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Biotech, UK Govt to Design Covid-19 Variant Vaccines

Vaccine vials

(ulleo, Needpix)

5 Feb. 2021. A biotechnology company and a U.K. government agency agreed to quickly develop and produce vaccines to protect against emerging Covid-19 viral mutations. Financial details of the agreement between CureVac N.V. in Tübingen, Germany and the U.K. Vaccines Task Force, which includes bulk delivery of vaccine doses to the U.K., were not disclosed.

CureVac creates vaccines with a technology based on messenger RNA, the nucleic acids that transcribe an individual’s genetic code in DNA into amino acids that instruct cells in the body to produce proteins. With this technology, the company develops cancer immunotherapies and vaccines for infectious diseases. The platform is based on research by CureVac’s scientific founder Ingmar Hoerr in the 1990s, which assembles the usually unstable messenger RNA molecules into stable therapeutics.

For Covid-19 vaccines, CureVac adapts its technology by packaging messenger RNA in lipid nanoparticles to target a protein on the surface of SARS-CoV-2 spike. The vaccine enables the body to recognize the spike protein as an invader, and invokes the immune system to produce antibodies and T-cells protecting against infection. As reported by Science & Enterprise in November 2020, an early-stage clinical trial shows the company’s two-dose vaccine code-named CVnCoV is safe and produces an immune response with both antibodies and T-cells. The company has mid- and late-stage trials of CVnCoV underway in Germany and Latin America.

Expedite clearances for clinical trials

The agreement with the UK Vaccines Task Force calls for CureVac and the task force to collaborate on identifying SARS-CoV-2 variation targets, and CureVac to apply its messenger RNA, or mRNA, expertise to develop vaccines protecting against those variations. The UK Vaccines Task Force is expected to expedite clearances for clinical trials in the U.K. of new vaccines against the most threatening variants to qualify for emergency authorizations.

“One of the biggest challenges we continue to face in combating Covid-19 is the emergence of multiple variants, each of which poses a potentially significant threat to public health,” says CureVac’s chief business officer Antony Blanc in a company statement, adding “we believe we have the ability to quickly adapt our mRNA technology to address current variants and prepare for the emergence of new strains.”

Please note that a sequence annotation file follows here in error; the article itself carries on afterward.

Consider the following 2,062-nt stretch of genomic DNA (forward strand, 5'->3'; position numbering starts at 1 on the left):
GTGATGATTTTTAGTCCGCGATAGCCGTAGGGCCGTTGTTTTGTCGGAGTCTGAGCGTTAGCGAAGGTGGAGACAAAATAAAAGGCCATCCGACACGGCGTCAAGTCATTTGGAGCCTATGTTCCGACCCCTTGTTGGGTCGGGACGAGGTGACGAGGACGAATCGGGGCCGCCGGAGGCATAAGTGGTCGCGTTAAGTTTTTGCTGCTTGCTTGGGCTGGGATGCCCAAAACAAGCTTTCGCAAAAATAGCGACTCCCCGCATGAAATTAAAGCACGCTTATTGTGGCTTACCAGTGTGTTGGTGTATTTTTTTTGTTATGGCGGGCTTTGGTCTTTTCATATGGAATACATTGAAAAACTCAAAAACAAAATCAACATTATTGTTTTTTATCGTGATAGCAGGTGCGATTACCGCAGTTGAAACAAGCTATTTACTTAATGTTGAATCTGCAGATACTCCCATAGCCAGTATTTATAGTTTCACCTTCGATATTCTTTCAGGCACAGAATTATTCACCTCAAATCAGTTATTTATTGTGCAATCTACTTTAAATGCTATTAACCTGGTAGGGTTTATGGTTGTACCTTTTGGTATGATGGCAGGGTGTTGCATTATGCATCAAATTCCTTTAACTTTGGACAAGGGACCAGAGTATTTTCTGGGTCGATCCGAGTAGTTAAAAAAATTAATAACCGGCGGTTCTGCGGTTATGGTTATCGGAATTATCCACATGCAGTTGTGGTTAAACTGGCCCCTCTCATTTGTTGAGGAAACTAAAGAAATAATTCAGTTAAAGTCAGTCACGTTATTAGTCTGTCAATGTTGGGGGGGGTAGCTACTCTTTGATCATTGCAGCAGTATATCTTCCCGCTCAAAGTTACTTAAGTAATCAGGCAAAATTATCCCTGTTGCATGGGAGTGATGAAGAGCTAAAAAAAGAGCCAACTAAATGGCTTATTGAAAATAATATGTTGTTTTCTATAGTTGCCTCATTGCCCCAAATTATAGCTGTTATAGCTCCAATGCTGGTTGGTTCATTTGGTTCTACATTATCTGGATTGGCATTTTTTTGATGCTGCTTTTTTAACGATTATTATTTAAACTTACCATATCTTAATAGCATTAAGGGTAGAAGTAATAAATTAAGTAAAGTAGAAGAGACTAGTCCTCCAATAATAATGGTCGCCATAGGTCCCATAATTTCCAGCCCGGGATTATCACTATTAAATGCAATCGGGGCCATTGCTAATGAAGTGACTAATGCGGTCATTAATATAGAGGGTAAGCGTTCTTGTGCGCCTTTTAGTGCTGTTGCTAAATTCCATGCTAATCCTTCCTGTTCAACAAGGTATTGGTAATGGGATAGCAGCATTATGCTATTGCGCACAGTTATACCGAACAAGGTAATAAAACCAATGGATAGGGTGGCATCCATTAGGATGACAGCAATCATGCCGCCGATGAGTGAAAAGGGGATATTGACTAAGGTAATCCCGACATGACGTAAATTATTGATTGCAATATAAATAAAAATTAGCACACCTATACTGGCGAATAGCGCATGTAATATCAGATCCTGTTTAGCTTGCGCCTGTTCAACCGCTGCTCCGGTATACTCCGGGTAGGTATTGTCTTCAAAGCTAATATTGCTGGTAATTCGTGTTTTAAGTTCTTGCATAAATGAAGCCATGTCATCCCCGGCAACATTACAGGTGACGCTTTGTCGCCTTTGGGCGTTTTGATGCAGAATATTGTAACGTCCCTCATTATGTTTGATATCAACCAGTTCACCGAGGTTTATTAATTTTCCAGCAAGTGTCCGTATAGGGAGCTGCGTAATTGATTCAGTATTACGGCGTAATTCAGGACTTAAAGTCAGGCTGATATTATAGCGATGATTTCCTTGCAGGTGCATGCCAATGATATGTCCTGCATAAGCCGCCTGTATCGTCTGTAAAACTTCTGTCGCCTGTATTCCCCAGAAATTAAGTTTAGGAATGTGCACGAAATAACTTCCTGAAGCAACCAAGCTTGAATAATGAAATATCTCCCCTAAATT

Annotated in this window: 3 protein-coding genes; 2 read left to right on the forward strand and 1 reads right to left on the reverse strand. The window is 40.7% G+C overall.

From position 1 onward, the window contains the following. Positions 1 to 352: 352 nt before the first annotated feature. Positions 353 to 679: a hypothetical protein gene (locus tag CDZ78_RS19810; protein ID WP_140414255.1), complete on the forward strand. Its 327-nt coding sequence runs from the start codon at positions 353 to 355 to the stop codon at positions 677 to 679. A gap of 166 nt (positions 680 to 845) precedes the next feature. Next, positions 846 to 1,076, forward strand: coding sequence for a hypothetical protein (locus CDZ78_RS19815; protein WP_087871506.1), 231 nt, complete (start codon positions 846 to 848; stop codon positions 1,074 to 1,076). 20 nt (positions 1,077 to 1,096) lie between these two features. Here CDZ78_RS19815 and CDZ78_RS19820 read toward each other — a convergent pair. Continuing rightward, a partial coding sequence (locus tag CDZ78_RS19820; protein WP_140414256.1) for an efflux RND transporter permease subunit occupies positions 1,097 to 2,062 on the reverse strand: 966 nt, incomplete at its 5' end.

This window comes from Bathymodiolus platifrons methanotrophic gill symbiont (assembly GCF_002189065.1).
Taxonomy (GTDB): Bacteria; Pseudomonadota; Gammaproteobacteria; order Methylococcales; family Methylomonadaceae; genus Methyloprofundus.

Clive Dix, interim chair of the U.K. Vaccines Task Force, notes, “We are constantly tracking the virus so we can identify any significant new variant as quickly as possible. Therefore, as part of this agreement, CureVac and the U.K. government will assess multiple virus variants and are expected to generate multiple vaccine candidates against those selected.”

Add manufacturing capacity

Under the deal, CureVac agrees to transfer its messenger RNA vaccine production technology to other entities to increase manufacturing capacity for new vaccines. In addition, CureVac will deliver 50 million doses of new variant vaccines to the U.K., with some of that production expected to take place in the U.K. That manufacturing capacity is expected to remain in place in case more vaccine doses are needed in the next three years.

CureVac and drug maker GlaxoSmithKline agreed on 3. Feb. to a similar arrangement for research and development of vaccines against SARS-CoV-2 variations. GSK is paying CureVac €75 million ($US 90 million) initially, with CureVac eligible for another €75 million if all terms of the deal are met.

In January, CureVac and drug maker Bayer agreed to jointly produce hundreds of millions of doses of CVnCoV, with Bayer assisting on clinical development, safety monitoring, and distribution worldwide. CureVac says both the GSK and Bayer collaborations would benefit from any advances from the U.K. task force work.

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